Memorandum of Conversation, by the Secretary of State

The British Ambassador called at his request. He handed me an elaborate memorandum24 in regard to the problem of British purchases of American agricultural products and the slowing down of these purchases recently, which he said the Embassy here had prepared on its own initiative. The Ambassador stated that he would be glad if the State Department would examine the memorandum, and then we could have a further conference in regard to the matter. I thanked him and said we would be pleased to do so. I again emphasized the extreme importance of working out something reasonably satisfactory with respect to all phases of this question. He seemed to appreciate my viewpoint.

There was some general conversation about the war situation but nothing of special moment was developed. In the course of references to British-American difficulties, I said that I would be glad, in the interest of both Governments, to emphasize three points: first, that in whatever regulations or restrictions or other new methods or policies that might be adopted by the British Government during the war, our Government was particularly concerned to know that such changes and innovations would not be hurtful to this country after the war; second, that no blacklisting practices in this country would be carried on by his Government; and third that the British Government would not apply the slogan “this is necessary to win the war” to a great variety of minor practices which would affect the United States.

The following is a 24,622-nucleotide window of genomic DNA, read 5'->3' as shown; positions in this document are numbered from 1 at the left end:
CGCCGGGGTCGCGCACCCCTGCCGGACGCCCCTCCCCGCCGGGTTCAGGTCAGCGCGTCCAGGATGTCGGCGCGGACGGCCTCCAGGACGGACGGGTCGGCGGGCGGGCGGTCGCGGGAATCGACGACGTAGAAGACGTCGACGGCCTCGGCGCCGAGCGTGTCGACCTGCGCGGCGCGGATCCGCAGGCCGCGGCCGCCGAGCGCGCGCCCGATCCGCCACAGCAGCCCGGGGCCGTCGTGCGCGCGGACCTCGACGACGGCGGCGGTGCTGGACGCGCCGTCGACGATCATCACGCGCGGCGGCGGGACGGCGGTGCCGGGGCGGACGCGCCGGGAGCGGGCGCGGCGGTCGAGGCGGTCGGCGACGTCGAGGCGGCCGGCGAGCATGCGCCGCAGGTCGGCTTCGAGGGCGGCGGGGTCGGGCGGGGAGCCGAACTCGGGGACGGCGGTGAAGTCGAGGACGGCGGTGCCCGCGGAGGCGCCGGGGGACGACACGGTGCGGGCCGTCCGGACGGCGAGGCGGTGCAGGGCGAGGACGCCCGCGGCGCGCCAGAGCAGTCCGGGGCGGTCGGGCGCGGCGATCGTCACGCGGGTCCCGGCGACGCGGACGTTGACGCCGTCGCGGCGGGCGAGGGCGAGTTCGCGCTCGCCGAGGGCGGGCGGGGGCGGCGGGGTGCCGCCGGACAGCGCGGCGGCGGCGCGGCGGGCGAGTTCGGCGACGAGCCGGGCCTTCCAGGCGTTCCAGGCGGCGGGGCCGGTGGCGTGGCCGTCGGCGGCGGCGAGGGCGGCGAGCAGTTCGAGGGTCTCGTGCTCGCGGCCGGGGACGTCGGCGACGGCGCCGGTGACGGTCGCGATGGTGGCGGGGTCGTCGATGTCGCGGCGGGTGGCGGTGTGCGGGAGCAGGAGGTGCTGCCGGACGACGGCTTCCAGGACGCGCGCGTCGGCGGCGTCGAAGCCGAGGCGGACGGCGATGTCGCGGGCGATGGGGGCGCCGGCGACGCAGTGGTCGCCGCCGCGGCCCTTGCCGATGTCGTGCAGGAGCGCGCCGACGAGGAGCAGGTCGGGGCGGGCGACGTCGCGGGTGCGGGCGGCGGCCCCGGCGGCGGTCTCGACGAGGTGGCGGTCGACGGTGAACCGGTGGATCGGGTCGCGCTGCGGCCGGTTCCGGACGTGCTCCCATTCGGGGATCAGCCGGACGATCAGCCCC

The Ambassador made a note of the three points mentioned above and seemed to appreciate my making these suggestions.

He concluded by saying he would discuss further with Mr. Berle some minor phases of the relations between our countries.

C[ordell] H[ull]
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